when an exploration is very important I think it is good when it isn't this small how do you say investment investment on screen for a tree. Shut the shutter three châteaux to three screens. It is an experiment. I ask you. It is good it is not good I don't know. We thunk. Perhaps it is better to have a part lot of dough in a screen made human made. And it is also part of I have to try to perceive what it is and after that I have. I mean look it is better to have three. Another possibility is only one shadow and nothing on the screen. I don't know I ask you.
For me it isn't there isn't to know what you like well as an audience member and being sensitive to Hummel and an insensitive crew choro I would as another experiment just just to talk about it in terms of what the general audience might even be and the possibilities and potentialities of this. I do have one extremely large screen center stage and two small ones left and right. And when you are using the landscape scenes to have nothing on the two small ones but one very large Corowa which almost encompasses the stage and with a lighting effect and it would seem like you would almost transport a real landscape scene and that's wood and that's the mood that was created in a great deal by the even a small screen in hopes it will be better with scenario.
Well I'm not absolutely sure. No because it is necessary. There so now you are a big actor but not too much bigger. Because they are not on the stand and I think it is a question kind of up of connection between the person on the screen so close on the stage and it can leave a balance because to some suggestions norm Campoli used to pull the cord. It is a suggestion perhaps coolness. Well I would. I would like I would just like to see what would happen in some I wouldn't like I would I don't think I would be successful with every painting or with every play
but it would be better if they ask why not be on the same screens. Perhaps one card question very difficult. This this is a technical problem also because we this this university tour that they're doing now where they play 100 in four performances but in most places it's a one night so we get in and we have three four hours to set up and we use every second you know it has an on and now it's yesterday. I want to talk about the productions and the schedule and Norman about some of the future productions coming out of college but first I want to just ask something which I think if I can get an answer from you Andre. Would be interesting to the non theater person that is the theatre goer who is not technically inclined and interesting to actors and directors alike if you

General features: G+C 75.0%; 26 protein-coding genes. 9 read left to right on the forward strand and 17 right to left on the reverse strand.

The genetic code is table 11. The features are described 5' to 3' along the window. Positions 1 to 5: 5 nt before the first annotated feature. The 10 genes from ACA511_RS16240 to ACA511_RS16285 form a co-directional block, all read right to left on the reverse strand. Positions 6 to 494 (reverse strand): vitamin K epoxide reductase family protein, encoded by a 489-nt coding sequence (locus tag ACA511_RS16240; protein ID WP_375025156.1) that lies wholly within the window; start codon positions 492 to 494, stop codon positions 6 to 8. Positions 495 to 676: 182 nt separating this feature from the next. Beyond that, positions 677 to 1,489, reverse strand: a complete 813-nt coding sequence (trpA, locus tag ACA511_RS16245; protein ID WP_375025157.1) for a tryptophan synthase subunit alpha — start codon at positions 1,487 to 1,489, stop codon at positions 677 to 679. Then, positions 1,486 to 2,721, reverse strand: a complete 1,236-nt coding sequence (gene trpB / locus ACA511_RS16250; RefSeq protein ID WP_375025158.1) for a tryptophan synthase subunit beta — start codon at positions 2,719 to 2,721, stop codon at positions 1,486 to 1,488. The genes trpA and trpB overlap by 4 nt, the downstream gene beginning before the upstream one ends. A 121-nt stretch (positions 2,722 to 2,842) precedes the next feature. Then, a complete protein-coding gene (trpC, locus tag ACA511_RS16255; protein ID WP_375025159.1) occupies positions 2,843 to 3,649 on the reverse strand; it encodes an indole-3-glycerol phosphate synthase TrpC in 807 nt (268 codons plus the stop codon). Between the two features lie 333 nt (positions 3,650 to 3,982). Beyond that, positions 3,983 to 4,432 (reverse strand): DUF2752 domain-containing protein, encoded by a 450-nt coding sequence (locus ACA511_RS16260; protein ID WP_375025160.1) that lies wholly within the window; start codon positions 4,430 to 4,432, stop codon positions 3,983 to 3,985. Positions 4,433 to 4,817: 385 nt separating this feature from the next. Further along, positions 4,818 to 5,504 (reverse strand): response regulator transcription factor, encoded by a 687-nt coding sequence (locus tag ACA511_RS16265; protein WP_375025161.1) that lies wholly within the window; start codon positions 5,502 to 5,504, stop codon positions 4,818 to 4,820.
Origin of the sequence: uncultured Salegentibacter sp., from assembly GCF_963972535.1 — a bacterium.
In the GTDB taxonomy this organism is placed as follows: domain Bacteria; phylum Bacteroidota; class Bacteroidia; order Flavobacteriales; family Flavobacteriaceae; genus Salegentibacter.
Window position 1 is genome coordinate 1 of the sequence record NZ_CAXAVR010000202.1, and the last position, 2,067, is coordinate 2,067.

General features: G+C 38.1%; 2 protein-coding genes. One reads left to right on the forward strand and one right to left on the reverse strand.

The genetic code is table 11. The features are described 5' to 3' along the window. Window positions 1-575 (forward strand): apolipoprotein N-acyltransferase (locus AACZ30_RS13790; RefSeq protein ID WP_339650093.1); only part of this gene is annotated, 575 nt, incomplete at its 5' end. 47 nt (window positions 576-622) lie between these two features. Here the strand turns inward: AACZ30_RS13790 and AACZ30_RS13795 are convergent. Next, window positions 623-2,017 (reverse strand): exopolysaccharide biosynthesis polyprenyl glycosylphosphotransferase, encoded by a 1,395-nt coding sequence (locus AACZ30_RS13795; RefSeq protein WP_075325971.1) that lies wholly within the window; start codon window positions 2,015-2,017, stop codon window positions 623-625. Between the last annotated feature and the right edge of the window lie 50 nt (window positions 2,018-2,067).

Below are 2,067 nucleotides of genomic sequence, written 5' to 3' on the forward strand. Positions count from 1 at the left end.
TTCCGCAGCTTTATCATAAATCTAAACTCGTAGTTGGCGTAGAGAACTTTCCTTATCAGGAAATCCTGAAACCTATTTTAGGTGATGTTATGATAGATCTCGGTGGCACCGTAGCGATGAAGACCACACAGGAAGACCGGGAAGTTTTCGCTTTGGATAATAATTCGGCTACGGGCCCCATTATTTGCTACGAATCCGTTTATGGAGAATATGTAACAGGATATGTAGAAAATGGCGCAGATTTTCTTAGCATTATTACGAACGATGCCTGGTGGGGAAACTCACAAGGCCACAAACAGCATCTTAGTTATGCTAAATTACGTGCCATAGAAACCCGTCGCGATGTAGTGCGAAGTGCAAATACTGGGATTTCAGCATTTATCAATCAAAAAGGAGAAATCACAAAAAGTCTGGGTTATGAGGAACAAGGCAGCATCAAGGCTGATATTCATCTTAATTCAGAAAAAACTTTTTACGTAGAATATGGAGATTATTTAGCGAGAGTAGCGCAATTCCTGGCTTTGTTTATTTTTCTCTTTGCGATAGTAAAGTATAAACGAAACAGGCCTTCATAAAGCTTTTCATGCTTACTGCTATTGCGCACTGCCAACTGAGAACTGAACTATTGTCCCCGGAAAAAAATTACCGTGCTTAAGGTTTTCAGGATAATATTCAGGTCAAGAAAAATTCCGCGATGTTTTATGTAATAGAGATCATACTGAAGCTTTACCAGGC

will tell me your secret. There's this scene. Don't move. This is between Camille and pretty cow. Now in this long scene and it's a rather long scene for two characters to have with no help other than their acting which is considerable. But the movement was was quite beautifully spaced. You had them circled around. First you had to come down stage right a great deal of the time and you had Camille up the round of the fount the. Water there and then you had him moving directly stage left down front stage left you move across and then you had to move up stage left directly up stage left. Well there's this overall pattern of movies it was quite. Beautifully spaced out now why oh the reason I'm talking about this is that I've seen many many productions
where there's a confrontation between two individuals and I have seen a complete dearth of imagination in realistic movement of these actors and so what I wanted to ask you was how did you arrive at these movements do the actors arrive at them through some kind of motivation involved in their thoughts and characters or did you and perceptively say I want General Conference configuration of lines and have the move there just how did you go about this. You know it is a hero role. I have directed the actor. But in reality in rare we have. If we don't we have not. Plus some say he didn't pre-stage we haver shipshape see
collectively collectively together. What was the best and important the most important for me and for them it was to find impatience off the text. And I think in a text the most where it is necessary to speak to tell Look there are how do you say shine you're prone to wear or move a month to come naturally. But in the body. Yeah so now you understand. Well then here read the text and I asked him Well what do you think you can do. Perhaps nothing you have ever seen in the center.
10 minutes. Where to get her there. Sat on the stage near Rob's phone Dana. As he speak. Because here it is. Naturally we follows a text we photos a text and when it is necessary we have an implication. Now we see where in what direction of is a stage gonna go. That impression you understand. But it is a collective try this act we all right. Then there's another question about this before I go I want to ask Francois and I think any actor American or otherwise who knew in his craft or ovals in his craft and still doesn't know how to economize would get a great deal out of watching the production